Enforcement of Manitoba’s COVID-19 public health orders saw a 167 per cent spike in tickets last week, driven in large part by those caught holding gatherings.
And the province says two of those now facing fines were attendees at a large outdoor rally against COVID-19 restrictions held in Winnipeg over the weekend.
According to provincial enforcement numbers released Tuesday, 33 of 39 tickets to individuals for various offences handed out between April 19 and 25 were connected with gatherings held either outdoors or in private residences.
The tickets come with a $1,296 fine.
The news comes after hundreds of people — most of whom were seen not wearing masks and not social distancing — gathered for an anti-COVID-19 restrictions rally at The Forks on Sunday. The Forks closed its doors Sunday afternoon due to safety concerns surrounding the event.
While the enforcement numbers don’t specify exactly how many of the tickets went to those at the rally, Justice Minister Cameron Friesen said two people were fined at the event.
Enforcement officers did not stop the event but were collecting video footage and other evidence while keeping a low profile, said Friesen.
“It was the determination of those individuals who were acting for the province at the time that they would do so without attracting attention to themselves,” he said.
“It’s up to the officers who are at those events to decide how to proceed in a manner that keeps everyone safe.”
The rally saw several hundred people congregate and listen to a series of speakers denounce public health orders aimed at reducing the spread of COVID-19.
One fine given at the rally was for violating mandatory self-isolation orders when arriving from other provinces and the other was for attending a larger-than-permitted gathering.
More fines are anticipated as the investigation continues and the video footage is reviewed, Friesen said.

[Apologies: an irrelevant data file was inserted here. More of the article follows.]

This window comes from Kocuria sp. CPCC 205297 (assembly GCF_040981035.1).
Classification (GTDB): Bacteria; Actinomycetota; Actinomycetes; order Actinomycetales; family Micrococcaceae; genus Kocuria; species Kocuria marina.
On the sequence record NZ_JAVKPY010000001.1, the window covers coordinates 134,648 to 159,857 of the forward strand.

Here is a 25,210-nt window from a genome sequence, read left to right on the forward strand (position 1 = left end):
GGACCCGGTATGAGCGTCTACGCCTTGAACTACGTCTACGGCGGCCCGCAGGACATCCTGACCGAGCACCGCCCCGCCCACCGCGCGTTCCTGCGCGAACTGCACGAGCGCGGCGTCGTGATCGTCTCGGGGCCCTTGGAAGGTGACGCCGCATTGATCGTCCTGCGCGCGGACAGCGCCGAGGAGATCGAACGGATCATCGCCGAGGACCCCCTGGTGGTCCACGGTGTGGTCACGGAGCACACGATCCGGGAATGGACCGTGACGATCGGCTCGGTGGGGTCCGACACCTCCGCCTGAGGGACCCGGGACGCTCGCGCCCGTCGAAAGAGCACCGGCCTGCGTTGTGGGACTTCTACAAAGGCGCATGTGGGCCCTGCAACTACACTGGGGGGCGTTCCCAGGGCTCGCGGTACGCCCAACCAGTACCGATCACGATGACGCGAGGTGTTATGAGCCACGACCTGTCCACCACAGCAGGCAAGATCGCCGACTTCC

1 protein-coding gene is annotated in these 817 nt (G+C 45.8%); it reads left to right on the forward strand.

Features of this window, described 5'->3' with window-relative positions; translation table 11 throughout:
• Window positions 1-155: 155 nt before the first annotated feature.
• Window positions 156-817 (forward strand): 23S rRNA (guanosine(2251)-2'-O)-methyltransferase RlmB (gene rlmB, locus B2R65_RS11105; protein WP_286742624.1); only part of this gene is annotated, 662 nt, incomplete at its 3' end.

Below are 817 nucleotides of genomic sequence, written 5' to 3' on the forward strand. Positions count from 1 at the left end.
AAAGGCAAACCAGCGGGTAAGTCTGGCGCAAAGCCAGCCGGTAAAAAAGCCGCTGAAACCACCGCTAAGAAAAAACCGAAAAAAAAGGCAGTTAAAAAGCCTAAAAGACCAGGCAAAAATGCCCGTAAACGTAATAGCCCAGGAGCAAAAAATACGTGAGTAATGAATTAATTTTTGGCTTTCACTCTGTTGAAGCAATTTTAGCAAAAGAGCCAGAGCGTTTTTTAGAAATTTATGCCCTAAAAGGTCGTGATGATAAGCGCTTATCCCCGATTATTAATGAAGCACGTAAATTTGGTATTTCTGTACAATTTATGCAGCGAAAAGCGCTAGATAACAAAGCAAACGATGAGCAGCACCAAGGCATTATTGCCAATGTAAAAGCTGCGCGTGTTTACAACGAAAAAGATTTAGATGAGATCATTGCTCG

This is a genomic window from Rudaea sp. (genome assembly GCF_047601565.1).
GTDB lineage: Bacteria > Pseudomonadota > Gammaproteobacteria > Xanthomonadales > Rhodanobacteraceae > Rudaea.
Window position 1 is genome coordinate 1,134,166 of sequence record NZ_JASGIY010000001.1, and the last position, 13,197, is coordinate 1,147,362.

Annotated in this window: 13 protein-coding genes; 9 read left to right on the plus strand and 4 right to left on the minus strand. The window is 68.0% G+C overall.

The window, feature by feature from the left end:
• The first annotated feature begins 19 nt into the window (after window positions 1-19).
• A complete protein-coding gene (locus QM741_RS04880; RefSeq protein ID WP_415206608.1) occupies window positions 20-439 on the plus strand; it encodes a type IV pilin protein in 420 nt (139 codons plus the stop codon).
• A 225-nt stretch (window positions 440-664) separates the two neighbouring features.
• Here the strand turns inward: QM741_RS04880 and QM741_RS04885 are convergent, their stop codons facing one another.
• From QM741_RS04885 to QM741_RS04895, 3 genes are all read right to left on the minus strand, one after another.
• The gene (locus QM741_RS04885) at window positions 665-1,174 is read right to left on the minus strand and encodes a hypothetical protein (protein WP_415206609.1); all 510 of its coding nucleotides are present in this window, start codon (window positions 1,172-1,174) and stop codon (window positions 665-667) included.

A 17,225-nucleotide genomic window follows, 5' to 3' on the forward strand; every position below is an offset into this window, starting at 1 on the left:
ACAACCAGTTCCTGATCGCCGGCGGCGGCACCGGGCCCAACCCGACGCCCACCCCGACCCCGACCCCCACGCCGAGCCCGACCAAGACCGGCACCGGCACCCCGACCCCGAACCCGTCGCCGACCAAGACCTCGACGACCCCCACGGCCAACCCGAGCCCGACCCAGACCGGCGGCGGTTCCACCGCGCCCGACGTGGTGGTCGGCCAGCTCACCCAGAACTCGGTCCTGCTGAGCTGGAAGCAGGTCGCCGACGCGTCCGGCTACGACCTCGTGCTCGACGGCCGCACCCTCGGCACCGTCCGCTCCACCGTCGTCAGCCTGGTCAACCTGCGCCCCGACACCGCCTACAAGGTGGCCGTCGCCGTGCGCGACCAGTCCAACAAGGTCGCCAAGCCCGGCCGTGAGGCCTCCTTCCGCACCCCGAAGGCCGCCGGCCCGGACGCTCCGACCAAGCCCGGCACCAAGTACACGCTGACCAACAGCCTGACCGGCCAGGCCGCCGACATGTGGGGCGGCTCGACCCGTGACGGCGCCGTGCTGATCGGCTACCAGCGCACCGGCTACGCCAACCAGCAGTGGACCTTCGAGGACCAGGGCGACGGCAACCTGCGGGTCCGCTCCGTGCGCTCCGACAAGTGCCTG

The Opposition New Democrats say enforcement must be stepped up to prevent pandemic case numbers from growing, and to show people that following the rules is important.
“You can’t ask Manitobans to go into another lockdown … and leave folks out who are breaking those public-health orders and (have) no consequences for these individuals,” NDP justice critic Nahanni Fontaine said.
In all, the province says 56 tickets were handed out last week, up from 21 given out the week before. A total of 92 warnings were also given last week.
As well as the 39 tickets to individuals for various offences, 17 $298 tickets for failing to wear a mask in indoor public places were also handed out last week.
In response to rising daily COVID-19 numbers and a concerning spread of variants of concern in Manitoba, the government announced Monday further public health restrictions will go into effect Wednesday for at least the next four weeks.
Manitoba is banning nearly all indoor and outdoor social visits at people’s homes as part of the new measures, with exceptions for people who live alone, who will be allowed one designated guest.
The province is also tightening restrictions on churches, shopping malls, retail stores and gyms to try to prevent hospitals from being overwhelmed.
Manitoba Premier Brian Pallister also said enforcement of the public-health orders will be stepped up, but did not reveal details.
Currently, nearly 3,300 personnel across various agencies are currently able to enforce public health orders.
Since the province’s enforcement efforts kicked off a year ago, officials have handed out 1,236 tickets and given 3,896 warnings, bringing in more than $1.7 million in fines to Manitoba businesses and individuals.
–With files from Steve Lambert at The Canadian Press and Global’s Anya Nazeravich
Questions about COVID-19? Here are some things you need to know:
Symptoms can include fever, cough and difficulty breathing — very similar to a cold or flu. Some people can develop a more severe illness. People most at risk of this include older adults and people with severe chronic medical conditions like heart, lung or kidney disease. If you develop symptoms, contact public health authorities.
To prevent the virus from spreading, experts recommend frequent handwashing and coughing into your sleeve. They also recommend minimizing contact with others, staying home as much as possible and maintaining a distance of two metres from other people if you go out. In situations where you can’t keep a safe distance from others, public health officials recommend the use of a non-medical face mask or covering to prevent spreading the respiratory droplets that can carry the virus. In some provinces and municipalities across the country, masks or face coverings are now mandatory in indoor public spaces.
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